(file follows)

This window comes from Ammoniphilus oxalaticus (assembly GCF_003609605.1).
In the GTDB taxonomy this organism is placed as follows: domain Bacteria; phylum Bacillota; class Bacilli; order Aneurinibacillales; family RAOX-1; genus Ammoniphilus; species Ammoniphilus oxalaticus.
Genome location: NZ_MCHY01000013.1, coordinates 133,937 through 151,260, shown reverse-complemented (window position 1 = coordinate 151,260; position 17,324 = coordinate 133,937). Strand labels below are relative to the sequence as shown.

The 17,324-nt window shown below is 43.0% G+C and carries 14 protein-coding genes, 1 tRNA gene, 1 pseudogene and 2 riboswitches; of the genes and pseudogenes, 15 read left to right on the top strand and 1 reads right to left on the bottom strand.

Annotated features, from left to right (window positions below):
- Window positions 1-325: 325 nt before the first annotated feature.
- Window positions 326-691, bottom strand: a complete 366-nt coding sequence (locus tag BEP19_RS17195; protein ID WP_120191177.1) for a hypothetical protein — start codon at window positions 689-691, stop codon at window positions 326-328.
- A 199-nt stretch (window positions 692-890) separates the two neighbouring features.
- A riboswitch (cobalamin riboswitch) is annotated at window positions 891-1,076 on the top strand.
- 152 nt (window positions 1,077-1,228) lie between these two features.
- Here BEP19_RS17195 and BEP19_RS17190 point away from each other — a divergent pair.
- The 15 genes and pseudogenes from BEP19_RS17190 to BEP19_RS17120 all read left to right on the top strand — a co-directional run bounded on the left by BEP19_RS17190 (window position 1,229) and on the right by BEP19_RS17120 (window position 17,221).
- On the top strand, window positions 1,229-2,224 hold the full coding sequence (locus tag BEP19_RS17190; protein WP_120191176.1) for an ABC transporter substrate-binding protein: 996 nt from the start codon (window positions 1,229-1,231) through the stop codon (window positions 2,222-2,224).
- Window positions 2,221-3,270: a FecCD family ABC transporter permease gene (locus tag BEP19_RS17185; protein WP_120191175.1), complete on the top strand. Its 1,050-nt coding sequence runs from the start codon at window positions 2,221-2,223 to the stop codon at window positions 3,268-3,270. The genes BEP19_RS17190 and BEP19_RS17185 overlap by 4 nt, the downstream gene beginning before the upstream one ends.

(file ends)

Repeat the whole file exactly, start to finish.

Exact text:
This window comes from Ammoniphilus oxalaticus (assembly GCF_003609605.1).
In the GTDB taxonomy this organism is placed as follows: domain Bacteria; phylum Bacillota; class Bacilli; order Aneurinibacillales; family RAOX-1; genus Ammoniphilus; species Ammoniphilus oxalaticus.
Genome location: NZ_MCHY01000013.1, coordinates 133,937 through 151,260, shown reverse-complemented (window position 1 = coordinate 151,260; position 17,324 = coordinate 133,937). Strand labels below are relative to the sequence as shown.

The 17,324-nt window shown below is 43.0% G+C and carries 14 protein-coding genes, 1 tRNA gene, 1 pseudogene and 2 riboswitches; of the genes and pseudogenes, 15 read left to right on the top strand and 1 reads right to left on the bottom strand.

Annotated features, from left to right (window positions below):
- Window positions 1-325: 325 nt before the first annotated feature.
- Window positions 326-691, bottom strand: a complete 366-nt coding sequence (locus tag BEP19_RS17195; protein ID WP_120191177.1) for a hypothetical protein — start codon at window positions 689-691, stop codon at window positions 326-328.
- A 199-nt stretch (window positions 692-890) separates the two neighbouring features.
- A riboswitch (cobalamin riboswitch) is annotated at window positions 891-1,076 on the top strand.
- 152 nt (window positions 1,077-1,228) lie between these two features.
- Here BEP19_RS17195 and BEP19_RS17190 point away from each other — a divergent pair.
- The 15 genes and pseudogenes from BEP19_RS17190 to BEP19_RS17120 all read left to right on the top strand — a co-directional run bounded on the left by BEP19_RS17190 (window position 1,229) and on the right by BEP19_RS17120 (window position 17,221).
- On the top strand, window positions 1,229-2,224 hold the full coding sequence (locus tag BEP19_RS17190; protein WP_120191176.1) for an ABC transporter substrate-binding protein: 996 nt from the start codon (window positions 1,229-1,231) through the stop codon (window positions 2,222-2,224).
- Window positions 2,221-3,270: a FecCD family ABC transporter permease gene (locus tag BEP19_RS17185; protein WP_120191175.1), complete on the top strand. Its 1,050-nt coding sequence runs from the start codon at window positions 2,221-2,223 to the stop codon at window positions 3,268-3,270. The genes BEP19_RS17190 and BEP19_RS17185 overlap by 4 nt, the downstream gene beginning before the upstream one ends.